Tuesday, August 3, 2010
I always loved to draw, and I guess I still do, but my problem is that I can never get that image in my head to appear properly on the paper. It seems like it should be such an easy thing to do, but it's one of those genes that I just don't have, like caring about cars or understanding the appeal of reality television. Luckily, there are qualified artists out there willing to tolerate me long enough to illustrate my thoughts as best I can describe them.
That leads me to this point: I often find it hard to think like an artist. What's worse is that I'm sure that I think I can think like an artist, but I can't. Follow me on that one? While I have this image in my head that I can't draw, I have myself convinced that surely I can describe it using words, right? After all, that's what I do! I'm a writer! If only it were that easy.
Let's talk about the challenges of communicating with your artists. Read on for more.
Have you ever played the game where you look at a picture and have to describe it to someone else, who then draws it from your instructions? It's not as easy as it sounds. Here you are, looking at this simple stick-figure boat with a triangular sail, wavy lines for water, and a smiling sun in the upper corner, but trying to direct your vision of this simple picture to someone else requires more than just fancy literary footwork. There are all these details that the other person needs that you're not necessarily inclined to give. How big is the little half-moon that makes up the boat? What is the orientation of the triangle? How closely-spaced are the waves that make up the water, and what, exactly, is the position of the sun? Sure, you could tell them to draw a sailboat, but would it look like your picture? Not likely.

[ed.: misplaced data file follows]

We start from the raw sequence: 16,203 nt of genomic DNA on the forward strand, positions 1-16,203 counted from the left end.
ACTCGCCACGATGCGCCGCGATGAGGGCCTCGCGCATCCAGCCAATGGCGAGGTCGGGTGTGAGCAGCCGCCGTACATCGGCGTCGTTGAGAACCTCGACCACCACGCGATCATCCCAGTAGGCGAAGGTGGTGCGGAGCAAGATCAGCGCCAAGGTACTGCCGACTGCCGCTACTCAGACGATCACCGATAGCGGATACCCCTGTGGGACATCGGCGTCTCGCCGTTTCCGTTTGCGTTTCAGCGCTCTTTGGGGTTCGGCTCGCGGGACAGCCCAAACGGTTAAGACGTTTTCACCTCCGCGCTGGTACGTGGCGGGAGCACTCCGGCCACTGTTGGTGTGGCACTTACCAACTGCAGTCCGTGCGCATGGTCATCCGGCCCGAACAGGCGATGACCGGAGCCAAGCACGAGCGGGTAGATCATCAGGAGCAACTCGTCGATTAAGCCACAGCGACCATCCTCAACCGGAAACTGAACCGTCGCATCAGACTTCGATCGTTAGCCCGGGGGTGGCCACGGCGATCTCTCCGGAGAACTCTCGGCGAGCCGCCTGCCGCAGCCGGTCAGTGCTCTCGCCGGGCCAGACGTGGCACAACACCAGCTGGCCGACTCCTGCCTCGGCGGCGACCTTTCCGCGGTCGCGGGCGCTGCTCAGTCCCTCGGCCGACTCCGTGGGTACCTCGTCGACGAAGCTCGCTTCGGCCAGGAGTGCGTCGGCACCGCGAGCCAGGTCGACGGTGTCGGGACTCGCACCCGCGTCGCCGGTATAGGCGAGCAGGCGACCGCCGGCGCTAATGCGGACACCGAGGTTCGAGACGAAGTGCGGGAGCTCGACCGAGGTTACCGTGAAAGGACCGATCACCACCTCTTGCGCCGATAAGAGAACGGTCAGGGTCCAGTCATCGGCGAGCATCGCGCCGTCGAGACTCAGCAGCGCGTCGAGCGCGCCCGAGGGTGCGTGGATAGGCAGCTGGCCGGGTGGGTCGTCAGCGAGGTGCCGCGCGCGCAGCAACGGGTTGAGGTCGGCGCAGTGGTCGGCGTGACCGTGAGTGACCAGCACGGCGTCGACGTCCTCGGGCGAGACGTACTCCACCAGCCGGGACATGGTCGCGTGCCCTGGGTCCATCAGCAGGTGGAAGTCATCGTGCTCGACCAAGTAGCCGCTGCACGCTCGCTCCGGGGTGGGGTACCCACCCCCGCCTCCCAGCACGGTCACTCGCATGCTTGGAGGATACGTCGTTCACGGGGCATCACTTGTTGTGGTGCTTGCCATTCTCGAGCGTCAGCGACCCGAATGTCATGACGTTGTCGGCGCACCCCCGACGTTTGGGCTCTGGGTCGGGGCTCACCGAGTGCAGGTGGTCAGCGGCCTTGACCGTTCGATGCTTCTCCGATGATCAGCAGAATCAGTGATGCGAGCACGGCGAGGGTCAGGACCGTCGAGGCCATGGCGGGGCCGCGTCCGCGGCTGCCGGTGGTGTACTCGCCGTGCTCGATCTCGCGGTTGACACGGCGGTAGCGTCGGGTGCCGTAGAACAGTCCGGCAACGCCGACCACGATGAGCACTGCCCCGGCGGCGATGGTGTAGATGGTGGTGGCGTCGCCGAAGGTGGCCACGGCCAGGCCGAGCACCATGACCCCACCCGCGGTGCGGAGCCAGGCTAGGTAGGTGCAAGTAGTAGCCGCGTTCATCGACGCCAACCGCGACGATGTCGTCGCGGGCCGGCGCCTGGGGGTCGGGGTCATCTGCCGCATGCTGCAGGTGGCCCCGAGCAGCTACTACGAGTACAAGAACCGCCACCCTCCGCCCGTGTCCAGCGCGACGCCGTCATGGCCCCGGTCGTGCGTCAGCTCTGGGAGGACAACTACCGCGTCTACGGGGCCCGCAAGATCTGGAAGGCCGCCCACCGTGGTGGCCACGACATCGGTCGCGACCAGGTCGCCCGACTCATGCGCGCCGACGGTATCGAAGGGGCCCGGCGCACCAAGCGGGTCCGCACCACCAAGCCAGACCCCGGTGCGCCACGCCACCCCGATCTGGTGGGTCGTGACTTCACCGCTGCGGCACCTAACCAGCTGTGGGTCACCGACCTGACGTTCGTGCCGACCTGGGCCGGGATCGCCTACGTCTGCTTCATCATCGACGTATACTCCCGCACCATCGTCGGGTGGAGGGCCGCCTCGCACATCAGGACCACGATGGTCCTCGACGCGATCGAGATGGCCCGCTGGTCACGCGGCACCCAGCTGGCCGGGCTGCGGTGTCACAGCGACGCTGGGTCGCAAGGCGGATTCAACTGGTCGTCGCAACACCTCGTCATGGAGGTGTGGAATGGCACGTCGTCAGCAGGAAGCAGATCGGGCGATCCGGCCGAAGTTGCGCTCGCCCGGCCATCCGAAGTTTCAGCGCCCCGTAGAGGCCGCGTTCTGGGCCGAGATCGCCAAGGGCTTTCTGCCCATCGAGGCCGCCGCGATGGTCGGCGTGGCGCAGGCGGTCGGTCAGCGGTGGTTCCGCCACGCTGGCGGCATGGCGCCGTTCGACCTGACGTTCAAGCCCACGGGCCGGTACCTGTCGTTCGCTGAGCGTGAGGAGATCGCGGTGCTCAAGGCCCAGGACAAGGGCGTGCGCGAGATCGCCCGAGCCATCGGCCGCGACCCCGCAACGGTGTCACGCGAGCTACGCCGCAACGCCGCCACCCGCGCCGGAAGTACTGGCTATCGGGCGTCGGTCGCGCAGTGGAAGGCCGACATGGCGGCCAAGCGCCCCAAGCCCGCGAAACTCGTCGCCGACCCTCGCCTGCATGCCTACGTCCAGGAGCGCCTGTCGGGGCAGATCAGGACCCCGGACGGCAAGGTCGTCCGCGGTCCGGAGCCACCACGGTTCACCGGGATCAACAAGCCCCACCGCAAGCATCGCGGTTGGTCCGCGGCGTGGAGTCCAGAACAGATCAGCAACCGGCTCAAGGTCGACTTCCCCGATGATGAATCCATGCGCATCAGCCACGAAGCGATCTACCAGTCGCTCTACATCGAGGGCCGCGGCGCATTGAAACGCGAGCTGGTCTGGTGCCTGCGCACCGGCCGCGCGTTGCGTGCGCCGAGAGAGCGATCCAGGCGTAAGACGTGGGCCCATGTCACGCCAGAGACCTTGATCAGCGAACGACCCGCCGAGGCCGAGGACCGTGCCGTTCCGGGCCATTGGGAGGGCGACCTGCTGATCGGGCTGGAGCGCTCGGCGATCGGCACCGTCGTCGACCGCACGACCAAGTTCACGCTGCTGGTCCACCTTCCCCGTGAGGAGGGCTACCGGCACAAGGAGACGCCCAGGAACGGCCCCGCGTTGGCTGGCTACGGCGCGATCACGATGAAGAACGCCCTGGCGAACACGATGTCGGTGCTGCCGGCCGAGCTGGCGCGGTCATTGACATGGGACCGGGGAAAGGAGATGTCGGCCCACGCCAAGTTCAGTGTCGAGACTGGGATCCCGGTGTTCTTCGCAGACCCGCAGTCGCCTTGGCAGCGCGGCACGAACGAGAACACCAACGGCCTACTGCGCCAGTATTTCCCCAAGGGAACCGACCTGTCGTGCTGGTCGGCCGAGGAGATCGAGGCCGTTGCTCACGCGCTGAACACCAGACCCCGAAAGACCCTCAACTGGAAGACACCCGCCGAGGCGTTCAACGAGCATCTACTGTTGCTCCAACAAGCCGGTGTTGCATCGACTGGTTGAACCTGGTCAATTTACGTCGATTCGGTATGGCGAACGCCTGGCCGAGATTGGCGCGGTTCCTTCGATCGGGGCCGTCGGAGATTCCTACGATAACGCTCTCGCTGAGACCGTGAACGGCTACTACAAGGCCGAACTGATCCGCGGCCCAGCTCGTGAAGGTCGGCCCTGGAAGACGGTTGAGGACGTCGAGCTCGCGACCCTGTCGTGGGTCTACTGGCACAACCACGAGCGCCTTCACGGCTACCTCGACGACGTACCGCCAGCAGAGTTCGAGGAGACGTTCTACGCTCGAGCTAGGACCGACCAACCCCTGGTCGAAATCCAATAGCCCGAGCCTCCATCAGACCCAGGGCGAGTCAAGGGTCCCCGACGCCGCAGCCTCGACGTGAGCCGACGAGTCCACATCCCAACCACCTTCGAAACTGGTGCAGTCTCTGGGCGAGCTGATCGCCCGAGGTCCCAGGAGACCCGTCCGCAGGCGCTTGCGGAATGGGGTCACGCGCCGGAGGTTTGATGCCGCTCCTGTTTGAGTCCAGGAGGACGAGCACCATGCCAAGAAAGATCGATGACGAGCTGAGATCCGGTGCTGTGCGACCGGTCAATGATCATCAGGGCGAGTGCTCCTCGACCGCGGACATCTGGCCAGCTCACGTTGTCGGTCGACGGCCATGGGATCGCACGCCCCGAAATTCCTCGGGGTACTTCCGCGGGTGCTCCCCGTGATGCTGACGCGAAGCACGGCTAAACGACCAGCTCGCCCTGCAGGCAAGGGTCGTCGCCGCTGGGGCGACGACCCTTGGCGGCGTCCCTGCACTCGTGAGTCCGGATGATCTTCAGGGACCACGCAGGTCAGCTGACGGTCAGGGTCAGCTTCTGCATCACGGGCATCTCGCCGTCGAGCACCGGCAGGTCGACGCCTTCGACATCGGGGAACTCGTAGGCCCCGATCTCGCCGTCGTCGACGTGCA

In writing my Complete Characters, I'm facing similar challenges. In my head, the character already exists, but my artist can't see the person that I've created in my mind. I describe a knight; everyone knows what a knight looks like, right? What type of armor is he wearing? How tall is he? What does the helmet look like? Is he even wearing a helmet, or is it off to better see the character's features? Hair color? Eye color? Skin color?
Even if those things are fairly obvious, a good artist needs to know more, so he or she can really put some life into the character. Is he a kind man, or cruel? Does he have a family? Is he a Lord or some hired soldier? Does he love the tournament, or live for real battle?
Could you draw a character if I were to answer all of the above? Even after answering all of these things, I find that the artist comes back to me with something that I clearly overlooked, but to the artist who is trying to form this imaginary person in his or her own mind for the first time, is an obvious omission. Does he have a beard? How old is he? What heraldic elements are emblazoned on his armor? It never fails that I miss something important, but a good artist never fails to call me on it. That's what they do! They're artists!
As I walk down that publishing road, I continue to be amazed at the sorts of new challenges that spring up. But, I guess that's half the fun.